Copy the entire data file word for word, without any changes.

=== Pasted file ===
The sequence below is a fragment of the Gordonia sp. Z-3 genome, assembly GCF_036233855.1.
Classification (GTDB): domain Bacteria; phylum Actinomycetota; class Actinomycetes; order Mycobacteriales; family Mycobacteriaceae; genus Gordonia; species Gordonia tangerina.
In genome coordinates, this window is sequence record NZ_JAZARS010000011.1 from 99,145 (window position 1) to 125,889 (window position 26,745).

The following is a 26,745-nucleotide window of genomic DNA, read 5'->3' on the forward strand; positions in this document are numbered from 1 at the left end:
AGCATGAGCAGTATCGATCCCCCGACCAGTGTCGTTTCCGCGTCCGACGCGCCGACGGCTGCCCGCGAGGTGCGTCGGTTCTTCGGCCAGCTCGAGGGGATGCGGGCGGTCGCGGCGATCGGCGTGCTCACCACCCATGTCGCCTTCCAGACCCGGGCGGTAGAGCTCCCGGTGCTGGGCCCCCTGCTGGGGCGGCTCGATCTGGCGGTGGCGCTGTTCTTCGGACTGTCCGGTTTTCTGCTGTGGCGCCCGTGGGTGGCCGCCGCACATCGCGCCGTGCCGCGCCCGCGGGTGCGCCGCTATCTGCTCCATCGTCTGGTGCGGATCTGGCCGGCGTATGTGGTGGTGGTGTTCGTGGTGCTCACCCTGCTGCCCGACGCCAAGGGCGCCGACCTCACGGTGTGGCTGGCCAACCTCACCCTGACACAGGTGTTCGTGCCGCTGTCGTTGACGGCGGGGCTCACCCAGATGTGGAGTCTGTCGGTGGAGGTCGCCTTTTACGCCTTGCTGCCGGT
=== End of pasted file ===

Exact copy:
The sequence below is a fragment of the Gordonia sp. Z-3 genome, assembly GCF_036233855.1.
Classification (GTDB): domain Bacteria; phylum Actinomycetota; class Actinomycetes; order Mycobacteriales; family Mycobacteriaceae; genus Gordonia; species Gordonia tangerina.
In genome coordinates, this window is sequence record NZ_JAZARS010000011.1 from 99,145 (window position 1) to 125,889 (window position 26,745).

The following is a 26,745-nucleotide window of genomic DNA, read 5'->3' on the forward strand; positions in this document are numbered from 1 at the left end:
AGCATGAGCAGTATCGATCCCCCGACCAGTGTCGTTTCCGCGTCCGACGCGCCGACGGCTGCCCGCGAGGTGCGTCGGTTCTTCGGCCAGCTCGAGGGGATGCGGGCGGTCGCGGCGATCGGCGTGCTCACCACCCATGTCGCCTTCCAGACCCGGGCGGTAGAGCTCCCGGTGCTGGGCCCCCTGCTGGGGCGGCTCGATCTGGCGGTGGCGCTGTTCTTCGGACTGTCCGGTTTTCTGCTGTGGCGCCCGTGGGTGGCCGCCGCACATCGCGCCGTGCCGCGCCCGCGGGTGCGCCGCTATCTGCTCCATCGTCTGGTGCGGATCTGGCCGGCGTATGTGGTGGTGGTGTTCGTGGTGCTCACCCTGCTGCCCGACGCCAAGGGCGCCGACCTCACGGTGTGGCTGGCCAACCTCACCCTGACACAGGTGTTCGTGCCGCTGTCGTTGACGGCGGGGCTCACCCAGATGTGGAGTCTGTCGGTGGAGGTCGCCTTTTACGCCTTGCTGCCGGT